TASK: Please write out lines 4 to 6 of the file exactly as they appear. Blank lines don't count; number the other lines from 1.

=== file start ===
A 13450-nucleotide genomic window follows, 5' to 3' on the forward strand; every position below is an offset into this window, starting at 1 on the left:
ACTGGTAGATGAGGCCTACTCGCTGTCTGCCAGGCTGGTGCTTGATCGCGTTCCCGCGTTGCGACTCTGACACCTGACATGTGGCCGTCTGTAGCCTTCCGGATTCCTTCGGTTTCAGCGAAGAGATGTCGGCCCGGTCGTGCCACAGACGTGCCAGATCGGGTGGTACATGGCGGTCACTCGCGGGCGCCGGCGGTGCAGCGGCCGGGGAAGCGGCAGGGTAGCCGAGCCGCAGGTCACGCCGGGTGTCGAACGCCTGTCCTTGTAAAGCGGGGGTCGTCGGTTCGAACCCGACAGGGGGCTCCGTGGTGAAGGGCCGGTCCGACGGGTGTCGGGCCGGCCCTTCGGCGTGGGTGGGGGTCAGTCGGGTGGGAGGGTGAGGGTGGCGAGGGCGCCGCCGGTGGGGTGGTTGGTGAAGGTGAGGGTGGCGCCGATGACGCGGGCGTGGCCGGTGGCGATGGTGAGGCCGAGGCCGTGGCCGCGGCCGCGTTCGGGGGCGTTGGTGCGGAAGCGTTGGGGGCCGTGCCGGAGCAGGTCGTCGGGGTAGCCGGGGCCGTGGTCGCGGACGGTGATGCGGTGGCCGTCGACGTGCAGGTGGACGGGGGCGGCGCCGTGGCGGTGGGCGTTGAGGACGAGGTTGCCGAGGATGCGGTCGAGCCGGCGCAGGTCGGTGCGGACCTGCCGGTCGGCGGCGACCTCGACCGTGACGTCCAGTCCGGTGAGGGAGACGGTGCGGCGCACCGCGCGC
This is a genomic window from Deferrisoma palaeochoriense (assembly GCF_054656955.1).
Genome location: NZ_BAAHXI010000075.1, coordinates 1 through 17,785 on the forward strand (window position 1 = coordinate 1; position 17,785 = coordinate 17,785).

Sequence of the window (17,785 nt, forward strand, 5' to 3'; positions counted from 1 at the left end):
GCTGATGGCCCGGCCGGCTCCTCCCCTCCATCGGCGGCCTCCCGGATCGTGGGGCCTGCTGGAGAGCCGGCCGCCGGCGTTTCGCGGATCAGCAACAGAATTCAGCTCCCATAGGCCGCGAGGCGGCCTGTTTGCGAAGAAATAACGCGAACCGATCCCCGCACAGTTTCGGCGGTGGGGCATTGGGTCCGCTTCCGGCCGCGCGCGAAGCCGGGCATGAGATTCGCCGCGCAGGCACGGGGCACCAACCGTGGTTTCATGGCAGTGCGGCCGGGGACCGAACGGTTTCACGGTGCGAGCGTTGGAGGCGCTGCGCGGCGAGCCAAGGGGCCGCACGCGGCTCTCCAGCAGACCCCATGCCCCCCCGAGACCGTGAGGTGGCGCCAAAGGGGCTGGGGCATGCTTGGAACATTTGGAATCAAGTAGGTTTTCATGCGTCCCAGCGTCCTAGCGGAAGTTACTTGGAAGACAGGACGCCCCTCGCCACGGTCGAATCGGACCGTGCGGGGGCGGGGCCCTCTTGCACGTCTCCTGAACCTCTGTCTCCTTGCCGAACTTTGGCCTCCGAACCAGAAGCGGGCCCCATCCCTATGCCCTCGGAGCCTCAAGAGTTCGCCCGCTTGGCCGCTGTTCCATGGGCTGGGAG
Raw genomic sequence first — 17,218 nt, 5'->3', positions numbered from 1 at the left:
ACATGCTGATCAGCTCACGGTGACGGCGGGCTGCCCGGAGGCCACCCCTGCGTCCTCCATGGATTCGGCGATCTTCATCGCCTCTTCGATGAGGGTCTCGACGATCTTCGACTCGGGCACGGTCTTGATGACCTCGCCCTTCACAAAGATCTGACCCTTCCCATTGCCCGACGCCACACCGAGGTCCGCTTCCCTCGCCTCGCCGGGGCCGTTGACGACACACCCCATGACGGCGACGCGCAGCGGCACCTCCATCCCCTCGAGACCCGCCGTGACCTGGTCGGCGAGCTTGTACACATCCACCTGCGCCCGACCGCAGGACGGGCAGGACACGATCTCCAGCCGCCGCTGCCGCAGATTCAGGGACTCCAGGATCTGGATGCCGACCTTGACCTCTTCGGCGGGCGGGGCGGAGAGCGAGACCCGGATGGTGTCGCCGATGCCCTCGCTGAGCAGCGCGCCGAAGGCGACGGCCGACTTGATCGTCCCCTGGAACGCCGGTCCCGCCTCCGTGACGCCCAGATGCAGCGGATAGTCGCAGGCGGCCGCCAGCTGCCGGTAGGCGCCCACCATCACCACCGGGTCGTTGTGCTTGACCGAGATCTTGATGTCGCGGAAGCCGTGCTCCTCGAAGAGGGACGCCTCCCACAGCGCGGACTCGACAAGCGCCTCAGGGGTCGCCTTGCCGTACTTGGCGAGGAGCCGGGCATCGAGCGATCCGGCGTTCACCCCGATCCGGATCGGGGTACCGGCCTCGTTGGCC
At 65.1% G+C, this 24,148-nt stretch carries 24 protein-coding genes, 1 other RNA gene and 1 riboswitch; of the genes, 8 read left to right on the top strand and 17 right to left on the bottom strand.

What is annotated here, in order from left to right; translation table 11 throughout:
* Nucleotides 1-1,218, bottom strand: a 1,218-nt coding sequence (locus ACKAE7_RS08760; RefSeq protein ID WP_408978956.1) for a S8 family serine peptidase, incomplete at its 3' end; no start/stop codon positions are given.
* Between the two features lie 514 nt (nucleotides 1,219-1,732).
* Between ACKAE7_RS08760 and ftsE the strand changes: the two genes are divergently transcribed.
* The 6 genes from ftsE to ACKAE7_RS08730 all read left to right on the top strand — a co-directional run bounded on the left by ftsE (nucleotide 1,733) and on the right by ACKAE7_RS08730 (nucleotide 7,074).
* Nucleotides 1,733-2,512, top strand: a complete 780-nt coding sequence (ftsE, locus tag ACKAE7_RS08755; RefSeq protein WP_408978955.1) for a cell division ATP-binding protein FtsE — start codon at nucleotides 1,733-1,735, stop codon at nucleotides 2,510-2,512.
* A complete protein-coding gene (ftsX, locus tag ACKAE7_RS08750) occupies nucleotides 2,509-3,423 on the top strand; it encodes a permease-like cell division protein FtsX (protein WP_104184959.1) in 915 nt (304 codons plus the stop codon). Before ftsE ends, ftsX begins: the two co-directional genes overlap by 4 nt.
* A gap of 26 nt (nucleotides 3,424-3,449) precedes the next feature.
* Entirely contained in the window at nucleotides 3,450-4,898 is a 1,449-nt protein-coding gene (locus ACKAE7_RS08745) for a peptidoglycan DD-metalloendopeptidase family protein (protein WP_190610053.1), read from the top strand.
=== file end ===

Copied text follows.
Genome location: NZ_BAAHXI010000075.1, coordinates 1 through 17,785 on the forward strand (window position 1 = coordinate 1; position 17,785 = coordinate 17,785).

Sequence of the window (17,785 nt, forward strand, 5' to 3'; positions counted from 1 at the left end):
GCTGATGGCCCGGCCGGCTCCTCCCCTCCATCGGCGGCCTCCCGGATCGTGGGGCCTGCTGGAGAGCCGGCCGCCGGCGTTTCGCGGATCAGCAACAGAATTCAGCTCCCATAGGCCGCGAGGCGGCCTGTTTGCGAAGAAATAACGCGAACCGATCCCCGCACAGTTTCGGCGGTGGGGCATTGGGTCCGCTTCCGGCCGCGCGCGAAGCCGGGCATGAGATTCGCCGCGCAGGCACGGGGCACCAACCGTGGTTTCATGGCAGTGCGGCCGGGGACCGAACGGTTTCACGGTGCGAGCGTTGGAGGCGCTGCGCGGCGAGCCAAGGGGCCGCACGCGGCTCTCCAGCAGACCCCATGCCCCCCCGAGACCGTGAGGTGGCGCCAAAGGGGCTGGGGCATGCTTGGAACATTTGGAATCAAGTAGGTTTTCATGCGTCCCAGCGTCCTAGCGGAAGTTACTTGGAAGACAGGACGCCCCTCGCCACGGTCGAATCGGACCGTGCGGGGGCGGGGCCCTCTTGCACGTCTCCTGAACCTCTGTCTCCTTGCCGAACTTTGGCCTCCGAACCAGAAGCGGGCCCCATCCCTATGCCCTCGGAGCCTCAAGAGTTCGCCCGCTTGGCCGCTGTTCCATGGGCTGGGAG